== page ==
About the Center for Adaptive and Innovative Ministry
Begun in 2014, the Center for Adaptive and Innovative Ministry (formerly known as the Church Planting Initiative) formed in response to a movement growing among graduates of Pittsburgh Theological Seminary: they were planting new faith communities. Even in the midst of a heavily churched city, next door to schisms that reverberated nationally, in the midst of American church attendance declining, innovative new communities of Christian practitioners were popping up in and around Pittsburgh. Inspired by our graduates, PTS visioned how we might follow the movement of the Holy Spirit and prepare our students to hear and trust the calling of God, even beyond the walls of established churches.
The Center for Adaptive and Innovative Ministry was founded with a strong focus on listening—the practice first of listening for God, in ways both solitary and communal, and discerning where God might be pointing and ordering our work.
With that rhythm set in motion, students and practitioners journey together to listen well to each other, and finally to listen well to the community to which they are called. As those habits grow, we employ tools to study and engage neighborhoods, while workshopping pain points together. Our practice of moving from listening to local engagement has proven to be a powerful avenue for unearthing and claiming pastoral identity, so this basic arc forms all our learning, whether it be through our Master of Divinity Emphasis in Forming New Faith Communities, our hybrid learning Graduate Certificate in Adaptive and Innovative Ministry, our practitioner cohorts, or our onsite learning events.
AIM is convinced that starting with listening prepares us to speak, and the better we have heard the Word of God to us, the better we are able to proclaim it clearly through the work of planting, forming, and sharing new faith communities with the world around us.
Adaptive and Innovative Ministry Programs
The M.Div. with Emphasis in Forming New Faith Communities at Pittsburgh Theological Seminary offers a track in the Master of Divinity that provides solid theological education combined with practical preparation for creative, mission-oriented ministry.
The Graduate Certificate in Adaptive and Innovative Ministry is a hybrid program combining in-person intensive courses and online instruction, which allows students from across the country to participate in the 15 month program while remaining in their context rather than moving to Pittsburgh. As a graduate certificate, the program is open to students who have completed bachelor’s degrees, as well as seminarians and seminary graduates who desire more specialized training.
Why Plant Churches
It isn’t because we don’t have enough church buildings. And it isn’t because we want to (or ought to) relive the days when the world around us listened more closely when we told them what to do in the name of the God we serve. No, the call to plant churches is a call to be and build churches that are not just for ourselves. There is so much overflowing abundance in the story of the gospel and it is easy for it to get caught up in the closed container of what we see as the right way to do church and faith and community. Planting churches is about searching out where that great gospel love and work is already flowing—where the Holy Spirit is springing up already, and finding ways to flow in and with the Spirit amidst communities who ache to feel the embrace of a God who cares for them. Planting churches is about practicing the community life of the Church among others God is drawing to God's self. As our stories and experiences of faith are grafted together, both we and those we gather alongside will be changed, and we believe that the Church will be richer for it.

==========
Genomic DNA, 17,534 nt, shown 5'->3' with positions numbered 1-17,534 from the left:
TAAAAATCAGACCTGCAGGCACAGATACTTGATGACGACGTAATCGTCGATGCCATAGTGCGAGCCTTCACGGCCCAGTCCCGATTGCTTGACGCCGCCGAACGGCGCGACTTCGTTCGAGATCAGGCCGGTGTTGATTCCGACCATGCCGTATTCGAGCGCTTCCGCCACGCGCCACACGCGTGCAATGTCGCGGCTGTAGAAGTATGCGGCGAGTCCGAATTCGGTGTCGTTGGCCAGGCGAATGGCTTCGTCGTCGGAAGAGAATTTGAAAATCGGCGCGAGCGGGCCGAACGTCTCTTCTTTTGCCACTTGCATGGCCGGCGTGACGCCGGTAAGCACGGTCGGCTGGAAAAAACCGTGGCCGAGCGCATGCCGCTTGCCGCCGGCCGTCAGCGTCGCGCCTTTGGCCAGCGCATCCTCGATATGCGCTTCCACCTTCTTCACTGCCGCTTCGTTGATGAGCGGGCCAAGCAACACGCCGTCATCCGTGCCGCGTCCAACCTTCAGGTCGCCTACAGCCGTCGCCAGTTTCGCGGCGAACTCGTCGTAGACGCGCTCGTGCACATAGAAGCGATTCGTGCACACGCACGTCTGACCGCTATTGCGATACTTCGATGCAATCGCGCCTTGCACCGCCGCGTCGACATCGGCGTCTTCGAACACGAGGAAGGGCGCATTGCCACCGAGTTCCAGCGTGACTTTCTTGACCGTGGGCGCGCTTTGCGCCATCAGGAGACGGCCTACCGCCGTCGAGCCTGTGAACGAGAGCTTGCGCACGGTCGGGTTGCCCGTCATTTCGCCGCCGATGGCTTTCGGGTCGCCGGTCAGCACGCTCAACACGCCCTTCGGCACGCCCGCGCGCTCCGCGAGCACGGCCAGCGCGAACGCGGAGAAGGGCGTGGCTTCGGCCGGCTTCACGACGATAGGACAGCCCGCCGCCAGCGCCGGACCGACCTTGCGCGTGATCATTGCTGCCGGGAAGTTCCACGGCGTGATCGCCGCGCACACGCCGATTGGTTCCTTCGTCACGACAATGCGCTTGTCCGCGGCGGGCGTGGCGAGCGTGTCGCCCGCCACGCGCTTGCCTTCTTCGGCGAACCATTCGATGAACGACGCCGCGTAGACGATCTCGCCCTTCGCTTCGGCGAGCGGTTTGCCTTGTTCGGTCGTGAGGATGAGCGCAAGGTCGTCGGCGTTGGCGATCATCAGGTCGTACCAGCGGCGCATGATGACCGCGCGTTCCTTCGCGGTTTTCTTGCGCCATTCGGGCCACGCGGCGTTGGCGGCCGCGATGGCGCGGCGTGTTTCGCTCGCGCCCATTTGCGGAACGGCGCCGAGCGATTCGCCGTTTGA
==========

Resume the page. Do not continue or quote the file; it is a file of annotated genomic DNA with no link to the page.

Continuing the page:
Discerning Your Call to Church Planting
The AIM team has landed here because we have believed and longed to believe in the call of the Church despite herself. We are here not because we seek to create an anti-institutional movement within the Church but because we believe that this ancient institution still has a story of belovedness to tell, not just to the insiders but to all the people who have, over time, found themselves outside the Church’s walls. In many ways, the work of church planting is for the outsiders—the ones who have found their life in the story of Jesus Christ but don’t yet know how to fit into the Church as it exists.
For us, church planting is a call to build out the welcome that the church has received, where it does not yet exist—for the frightened and embarrassed, for the poor and the generous, the uneducated and the wise, for the incarcerated and the addicted, for the hat-wearing and the tattoo having, for the sensory-sensitive and the differently abled, for the perceptive and the skeptical, for the difficult and the lonely, for the impolitic and the disruptive, for the very young and the very old. The call is to give this welcome form in local places and to practice it together so that the Christian faith might be lived and fed and shared in every community and neighborhood to the glory of God.
Could this work be for you? We’d love to talk with you about it.
Contact the Center for Adaptive and Innovative Ministry Team
|The Rev. Karen Rohrer
Director of the Center for Adaptive and Innovative Ministry
|Dr. Scott Hagley
Associate Professor of Missiology
|Center for Adaptive and Innovative Ministry
Pittsburgh Theological Seminary
616 N. Highland Ave.
Pittsburgh, PA 15206
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